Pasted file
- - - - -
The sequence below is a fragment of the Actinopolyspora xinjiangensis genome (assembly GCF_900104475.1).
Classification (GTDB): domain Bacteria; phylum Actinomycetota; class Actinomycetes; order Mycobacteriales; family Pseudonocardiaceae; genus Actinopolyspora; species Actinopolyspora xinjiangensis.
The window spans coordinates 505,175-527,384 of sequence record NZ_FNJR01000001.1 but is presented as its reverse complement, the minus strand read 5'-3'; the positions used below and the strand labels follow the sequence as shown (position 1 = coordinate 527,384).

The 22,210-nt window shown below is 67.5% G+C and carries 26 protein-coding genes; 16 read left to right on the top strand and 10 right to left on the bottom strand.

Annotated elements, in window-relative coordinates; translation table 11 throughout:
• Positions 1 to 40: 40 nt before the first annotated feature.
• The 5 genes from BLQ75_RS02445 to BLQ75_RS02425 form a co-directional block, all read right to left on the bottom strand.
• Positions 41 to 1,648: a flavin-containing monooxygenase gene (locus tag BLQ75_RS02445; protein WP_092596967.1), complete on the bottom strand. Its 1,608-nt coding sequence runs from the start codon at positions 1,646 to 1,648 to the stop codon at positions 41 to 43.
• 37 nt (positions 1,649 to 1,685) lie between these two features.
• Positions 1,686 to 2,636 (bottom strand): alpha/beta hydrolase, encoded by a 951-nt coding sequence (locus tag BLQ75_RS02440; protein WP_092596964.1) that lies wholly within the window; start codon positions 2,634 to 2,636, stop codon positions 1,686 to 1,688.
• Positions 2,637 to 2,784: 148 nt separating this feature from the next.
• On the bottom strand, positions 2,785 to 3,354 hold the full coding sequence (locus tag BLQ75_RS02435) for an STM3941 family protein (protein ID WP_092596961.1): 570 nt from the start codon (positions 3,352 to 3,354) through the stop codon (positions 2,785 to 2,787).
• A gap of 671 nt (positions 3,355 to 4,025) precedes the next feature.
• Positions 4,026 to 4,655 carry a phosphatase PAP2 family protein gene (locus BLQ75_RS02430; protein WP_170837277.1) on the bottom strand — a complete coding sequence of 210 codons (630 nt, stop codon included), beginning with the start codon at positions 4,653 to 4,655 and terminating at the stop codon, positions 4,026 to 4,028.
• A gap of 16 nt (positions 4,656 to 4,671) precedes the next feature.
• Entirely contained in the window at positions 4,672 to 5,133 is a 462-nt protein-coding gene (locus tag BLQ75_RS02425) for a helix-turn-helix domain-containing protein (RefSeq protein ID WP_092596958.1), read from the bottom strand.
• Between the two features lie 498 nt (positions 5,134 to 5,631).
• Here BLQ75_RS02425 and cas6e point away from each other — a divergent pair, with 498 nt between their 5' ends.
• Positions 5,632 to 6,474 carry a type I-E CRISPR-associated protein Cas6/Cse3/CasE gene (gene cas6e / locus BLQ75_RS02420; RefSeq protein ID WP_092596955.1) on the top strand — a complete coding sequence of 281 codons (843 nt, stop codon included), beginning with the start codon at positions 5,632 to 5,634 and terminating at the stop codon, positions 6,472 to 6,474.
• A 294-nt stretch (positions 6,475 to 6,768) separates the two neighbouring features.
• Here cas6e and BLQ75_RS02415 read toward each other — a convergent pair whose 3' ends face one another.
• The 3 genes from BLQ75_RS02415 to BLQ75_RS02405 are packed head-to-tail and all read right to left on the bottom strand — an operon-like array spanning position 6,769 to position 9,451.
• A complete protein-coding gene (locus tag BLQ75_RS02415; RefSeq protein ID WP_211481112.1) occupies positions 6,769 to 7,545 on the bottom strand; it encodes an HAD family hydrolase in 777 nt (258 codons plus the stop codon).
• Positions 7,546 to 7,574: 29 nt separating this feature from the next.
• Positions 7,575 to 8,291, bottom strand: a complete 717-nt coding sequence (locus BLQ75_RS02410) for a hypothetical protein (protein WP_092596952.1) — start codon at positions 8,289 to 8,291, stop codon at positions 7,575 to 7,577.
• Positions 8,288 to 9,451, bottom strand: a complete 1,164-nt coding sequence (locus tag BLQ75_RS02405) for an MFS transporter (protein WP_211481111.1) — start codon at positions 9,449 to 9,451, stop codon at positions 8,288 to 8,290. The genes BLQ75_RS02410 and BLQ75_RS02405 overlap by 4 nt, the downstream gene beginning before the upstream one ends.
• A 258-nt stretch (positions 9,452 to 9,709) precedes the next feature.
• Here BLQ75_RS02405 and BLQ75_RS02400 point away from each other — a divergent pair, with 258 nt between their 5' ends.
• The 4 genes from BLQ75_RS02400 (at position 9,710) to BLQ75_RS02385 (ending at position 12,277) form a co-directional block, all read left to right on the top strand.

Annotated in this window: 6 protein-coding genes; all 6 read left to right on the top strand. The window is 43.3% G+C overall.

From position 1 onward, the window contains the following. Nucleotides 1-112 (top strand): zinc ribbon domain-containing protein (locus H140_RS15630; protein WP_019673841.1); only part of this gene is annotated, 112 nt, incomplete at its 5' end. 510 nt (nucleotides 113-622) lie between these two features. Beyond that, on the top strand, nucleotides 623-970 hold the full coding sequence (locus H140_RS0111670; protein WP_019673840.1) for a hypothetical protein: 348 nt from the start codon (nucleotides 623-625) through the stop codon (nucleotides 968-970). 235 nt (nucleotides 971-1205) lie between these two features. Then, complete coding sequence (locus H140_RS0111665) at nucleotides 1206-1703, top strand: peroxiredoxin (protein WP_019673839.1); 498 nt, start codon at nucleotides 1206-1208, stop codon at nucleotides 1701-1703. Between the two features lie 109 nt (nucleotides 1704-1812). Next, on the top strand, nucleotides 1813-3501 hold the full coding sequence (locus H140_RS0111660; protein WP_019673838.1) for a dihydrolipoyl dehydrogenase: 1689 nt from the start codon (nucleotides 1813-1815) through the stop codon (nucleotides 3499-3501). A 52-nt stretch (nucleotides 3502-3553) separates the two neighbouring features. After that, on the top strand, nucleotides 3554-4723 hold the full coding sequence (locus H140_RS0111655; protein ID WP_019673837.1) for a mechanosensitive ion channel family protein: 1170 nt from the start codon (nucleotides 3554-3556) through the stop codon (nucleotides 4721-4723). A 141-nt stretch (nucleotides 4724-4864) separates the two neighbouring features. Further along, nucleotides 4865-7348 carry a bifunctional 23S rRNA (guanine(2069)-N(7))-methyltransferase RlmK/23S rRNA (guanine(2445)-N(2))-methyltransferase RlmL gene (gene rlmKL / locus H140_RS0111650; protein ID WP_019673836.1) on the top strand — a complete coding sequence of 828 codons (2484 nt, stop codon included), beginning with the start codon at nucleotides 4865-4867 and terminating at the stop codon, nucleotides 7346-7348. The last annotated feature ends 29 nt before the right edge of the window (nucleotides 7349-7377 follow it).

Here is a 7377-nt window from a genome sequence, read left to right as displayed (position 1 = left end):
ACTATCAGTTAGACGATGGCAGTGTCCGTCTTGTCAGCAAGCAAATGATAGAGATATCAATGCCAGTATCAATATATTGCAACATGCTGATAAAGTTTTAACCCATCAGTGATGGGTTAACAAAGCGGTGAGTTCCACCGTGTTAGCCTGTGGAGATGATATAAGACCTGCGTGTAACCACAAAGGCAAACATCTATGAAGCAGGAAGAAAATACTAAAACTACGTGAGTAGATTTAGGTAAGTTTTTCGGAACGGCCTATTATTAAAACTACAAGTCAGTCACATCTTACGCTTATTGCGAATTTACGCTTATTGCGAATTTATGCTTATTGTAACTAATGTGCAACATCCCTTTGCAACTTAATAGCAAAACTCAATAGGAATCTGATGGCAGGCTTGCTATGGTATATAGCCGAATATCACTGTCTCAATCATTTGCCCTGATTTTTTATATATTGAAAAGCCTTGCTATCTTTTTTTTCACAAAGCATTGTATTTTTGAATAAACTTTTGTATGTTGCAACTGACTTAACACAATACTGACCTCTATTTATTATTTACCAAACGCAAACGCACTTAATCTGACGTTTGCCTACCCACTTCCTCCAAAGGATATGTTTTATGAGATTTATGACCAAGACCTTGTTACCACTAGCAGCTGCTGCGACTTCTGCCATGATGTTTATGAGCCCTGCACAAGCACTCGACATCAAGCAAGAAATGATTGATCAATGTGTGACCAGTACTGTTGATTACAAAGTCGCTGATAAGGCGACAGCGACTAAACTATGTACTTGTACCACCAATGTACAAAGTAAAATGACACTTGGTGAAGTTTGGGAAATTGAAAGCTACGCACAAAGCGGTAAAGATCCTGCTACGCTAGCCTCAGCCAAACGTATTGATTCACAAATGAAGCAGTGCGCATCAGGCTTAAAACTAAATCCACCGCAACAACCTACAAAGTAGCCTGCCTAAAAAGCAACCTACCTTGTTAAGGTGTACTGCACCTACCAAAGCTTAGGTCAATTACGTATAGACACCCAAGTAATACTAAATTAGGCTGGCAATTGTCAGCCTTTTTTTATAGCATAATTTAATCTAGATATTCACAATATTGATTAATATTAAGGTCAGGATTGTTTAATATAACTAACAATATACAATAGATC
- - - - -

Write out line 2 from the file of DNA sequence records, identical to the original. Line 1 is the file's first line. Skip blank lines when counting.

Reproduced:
Classification (GTDB): domain Bacteria; phylum Actinomycetota; class Actinomycetes; order Mycobacteriales; family Pseudonocardiaceae; genus Actinopolyspora; species Actinopolyspora xinjiangensis.